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Linking Land Use to Water
Quality in South Carolina
As coastal communities in
the south become more populated, there are increasing pressures to develop
previously undisturbed areas. Local land use decision-makers face considerable
challenges in terms of recognizing and gauging the impacts their decisions
have on water quality. An educational program is being undertaken that
is helping local officials understand what issues are associated with
polluted runoff and some innovative ways to address the problems before
they become unavoidable.
The South Carolina coastal economy has many traditional sectors that depend on healthy water resources as well. More than 2,000 commercial fishermen harvest an average 15.4 million pounds of seafood worth about $25 million. In addition, $14.4 billion was spent in 1997 for recreation and tourism in the state, with over 60 percent of that total expended along the coast.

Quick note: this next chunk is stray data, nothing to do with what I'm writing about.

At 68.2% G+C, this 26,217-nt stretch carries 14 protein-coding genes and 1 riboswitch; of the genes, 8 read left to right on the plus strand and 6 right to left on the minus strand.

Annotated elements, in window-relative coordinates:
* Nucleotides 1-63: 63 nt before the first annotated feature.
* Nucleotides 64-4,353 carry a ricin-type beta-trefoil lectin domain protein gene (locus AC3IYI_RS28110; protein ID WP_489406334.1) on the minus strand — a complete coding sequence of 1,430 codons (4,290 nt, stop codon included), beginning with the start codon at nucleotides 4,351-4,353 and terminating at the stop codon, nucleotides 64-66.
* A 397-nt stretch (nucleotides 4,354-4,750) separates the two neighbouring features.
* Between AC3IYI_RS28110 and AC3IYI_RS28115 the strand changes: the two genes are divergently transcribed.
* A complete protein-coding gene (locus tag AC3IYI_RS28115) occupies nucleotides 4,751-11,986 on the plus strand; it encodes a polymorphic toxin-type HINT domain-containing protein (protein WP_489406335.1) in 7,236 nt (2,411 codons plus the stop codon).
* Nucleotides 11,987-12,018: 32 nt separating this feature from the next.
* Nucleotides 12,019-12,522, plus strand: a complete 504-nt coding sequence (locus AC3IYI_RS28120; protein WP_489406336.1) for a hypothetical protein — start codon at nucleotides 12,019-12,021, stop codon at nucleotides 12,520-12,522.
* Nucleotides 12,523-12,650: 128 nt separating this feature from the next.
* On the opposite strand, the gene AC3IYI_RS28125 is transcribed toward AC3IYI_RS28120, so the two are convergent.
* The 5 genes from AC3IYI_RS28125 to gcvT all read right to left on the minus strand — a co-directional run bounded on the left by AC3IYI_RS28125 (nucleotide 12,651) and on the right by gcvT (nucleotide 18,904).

Finally, more than 25 percent
of the states 3.5 million residents live in the states eight
coastal counties. While the population of South Carolina increased by
11.7 percent from 1987 to 1997, it grew by more than 22 percent along
the coast. This pace of coastal growth is expected to increase over
the next two decades. These facts point out the primary social, cultural,
economic, and environmental importance of South Carolinas coastal
region, and why the protection of its water resources is so essential.